Not for nothing are John Scagliotti, Greta Schiller, and others’ comprehensive 1985 and 1999 documentary looks at gay life in America throughout the 20th century called Before Stonewall and After Stonewall. The 1969 riots against cops working the morals beat at the Stonewall Inn—an unofficial, shadowy gay bar during what was an unofficial, shadowy era for gays—are now regarded as much a defining moment in the creation of a new reality as Rosa Parks’s refusal to sit at the back of that bus, if not the firing upon Fort Sumter. And just like those other revolutionary moments in American history, the riots now have a well-meaning, efficacious, but inoffensively classroom-ready set of talking heads to call their own.
Okay, maybe that’s a little unfair. Given the almost total lack of footage from the actual riots, talking heads and soft-focus recreations were really the filmmakers’ only options. That directors Kate Davis and David Heilbroner can spin something dramatic from a few dozen still photographs and personal testimony is admirable. But like many historic events, the context tends to yield to the historical gravitas of the moment that was only waiting to arrive. From the outset, Stonewall Uprising diverges quite a bit from Before Stonewall in the sense that, for its narrative to fully work, it has to begin by depicting gay life at rock bottom. Which it does, so much so that it posits there actually was no such thing as “gay life” before Stonewall, that the concept was simply unthinkable. Before Stonewall delved back far enough into America’s past to come up with the debatable alternative thesis that, though recorded history may have been redacted or (more likely) ignored, there always were homosexuals in American culture, and they weren’t always stoned to death. Stonewall Uprising sets its scene in the most repressive of repressive environments, that Eisenhower-era America in which gay people could be sent to insane asylums and electrocuted, lobotomized, sterilized, or even castrated at Atascadero State Hospital (deemed “the Dachau for queers”). It was an era where self-actualization was absurd, where the only resistance options were through sheer dissociation. (One participant remembers that his inability to fight for his own rights was what led him to participate in the Civil Rights movement. “It was a way to vent my anger at being repressed.”)
Stonewall Uprising deploys familiar PSA-cum-hate-crimes like the infamous “Boys Beware” with very little restraint in order to truly establish Stonewall’s prehistory as a No M2M’s Land. But for all the hair-raising clips that Stonewall Uprising includes from the straight enemy’s propaganda campaign against gays, nothing chills quite so thoroughly as the then-president of the Mattachine Society (Florida chapter) serving up cagey soundbites to Mike Wallace about how gay people do not seek the social reward of marriage or the option to adopt children or anything that would indicate a desire to impinge on straight society’s chokehold monopoly on normalcy, that the only people who would seriously advocate for equality in matters of marriage and family are a few outlier fringe lunatic types.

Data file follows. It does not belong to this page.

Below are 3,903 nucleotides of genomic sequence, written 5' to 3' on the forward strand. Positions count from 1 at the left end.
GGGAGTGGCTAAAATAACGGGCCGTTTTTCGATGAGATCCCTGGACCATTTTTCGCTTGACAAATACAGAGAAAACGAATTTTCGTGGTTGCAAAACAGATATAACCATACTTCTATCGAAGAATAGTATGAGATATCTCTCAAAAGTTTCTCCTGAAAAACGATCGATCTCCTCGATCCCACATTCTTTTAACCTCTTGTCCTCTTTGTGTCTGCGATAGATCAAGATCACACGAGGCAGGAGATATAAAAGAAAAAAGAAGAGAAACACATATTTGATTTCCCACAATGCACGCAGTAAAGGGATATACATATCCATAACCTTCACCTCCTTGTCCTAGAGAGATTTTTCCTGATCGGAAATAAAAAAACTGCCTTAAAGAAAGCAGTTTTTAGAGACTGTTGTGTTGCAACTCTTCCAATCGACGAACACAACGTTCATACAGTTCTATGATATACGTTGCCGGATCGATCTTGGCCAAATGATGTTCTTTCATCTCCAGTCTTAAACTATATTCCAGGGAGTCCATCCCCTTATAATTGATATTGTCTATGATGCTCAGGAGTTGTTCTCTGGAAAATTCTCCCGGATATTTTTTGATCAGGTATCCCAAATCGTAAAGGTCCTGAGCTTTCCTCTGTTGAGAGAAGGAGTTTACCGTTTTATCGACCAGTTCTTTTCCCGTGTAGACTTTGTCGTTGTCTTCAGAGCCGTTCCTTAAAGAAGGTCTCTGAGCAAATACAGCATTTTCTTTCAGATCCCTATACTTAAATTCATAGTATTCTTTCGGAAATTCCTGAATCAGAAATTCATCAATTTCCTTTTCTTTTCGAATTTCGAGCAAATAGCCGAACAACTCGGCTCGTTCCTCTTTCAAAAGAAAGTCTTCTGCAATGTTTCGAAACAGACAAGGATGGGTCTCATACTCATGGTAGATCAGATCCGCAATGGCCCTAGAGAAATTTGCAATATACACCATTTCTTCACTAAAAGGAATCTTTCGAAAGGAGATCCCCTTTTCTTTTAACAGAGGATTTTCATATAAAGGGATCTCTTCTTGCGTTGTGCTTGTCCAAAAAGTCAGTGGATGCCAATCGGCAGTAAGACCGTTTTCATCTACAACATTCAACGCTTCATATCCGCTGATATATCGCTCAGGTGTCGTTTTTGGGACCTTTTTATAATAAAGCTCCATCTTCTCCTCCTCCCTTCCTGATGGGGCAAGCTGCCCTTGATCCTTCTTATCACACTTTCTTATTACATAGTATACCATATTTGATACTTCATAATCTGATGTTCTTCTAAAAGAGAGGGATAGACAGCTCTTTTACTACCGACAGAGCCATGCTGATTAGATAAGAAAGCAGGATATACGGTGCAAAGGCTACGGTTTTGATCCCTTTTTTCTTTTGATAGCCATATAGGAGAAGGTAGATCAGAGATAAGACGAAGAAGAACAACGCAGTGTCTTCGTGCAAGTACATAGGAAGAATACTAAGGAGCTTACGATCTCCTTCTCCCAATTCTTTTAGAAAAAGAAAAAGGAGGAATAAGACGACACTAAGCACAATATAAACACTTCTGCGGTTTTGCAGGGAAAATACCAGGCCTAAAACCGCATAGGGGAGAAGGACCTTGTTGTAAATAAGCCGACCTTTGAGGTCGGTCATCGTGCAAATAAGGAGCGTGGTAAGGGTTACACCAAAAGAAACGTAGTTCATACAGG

Now, granted, there are today perfectly valid and reasonable radical arguments against, I’m told, the quest to steer homosexuality into the same narrow social constructs that apparently define heterosexuality. (I’m of the opinion that straights probably get their freak on and refuse to get married and wind up in hedonistic, orgy-prone communes with approximately the same frequency as do gays and lesbians, but I digress.) However, the swiftness by which Richard the Mattachine Auntie Tom answers Wallace’s question as to whether he is a homosexual by countering, with a notable grimace, that he gave it up years ago (“It’s just not my cup of tea”) goes about as far as any of the documentary’s other vintage footage toward revealing just how high those psychological walls separating gays from happiness and fulfillment had been built in the ’50s and ’60s.
But it also points up one of the most prominent things to this day holding the gay community back: gay persons’ propensity for defining their own homosexuality as being “not as gay” as that mincing queen over there. (A regrettable attitude I’m not proud to say some detected in my review of Christina Aguilera’s latest album.) Which is why the coda to Stonewall Uprising, otherwise confined to its specific moment in the timeline of gay American history, is so compelling and, frankly, overpowers the riot itself. For as much as the movie suggests the modern gay movement in this country began with an act of violent rebellion, many of the talking-head participants are of the opinion that it wasn’t until the next year, when a small anniversary march commemorating the event suddenly and shockingly turned into an epic “out of the closets, into the streets” parade, that they truly felt the community had come into its own. It was acceptance on a mass scale that represented the true revolution.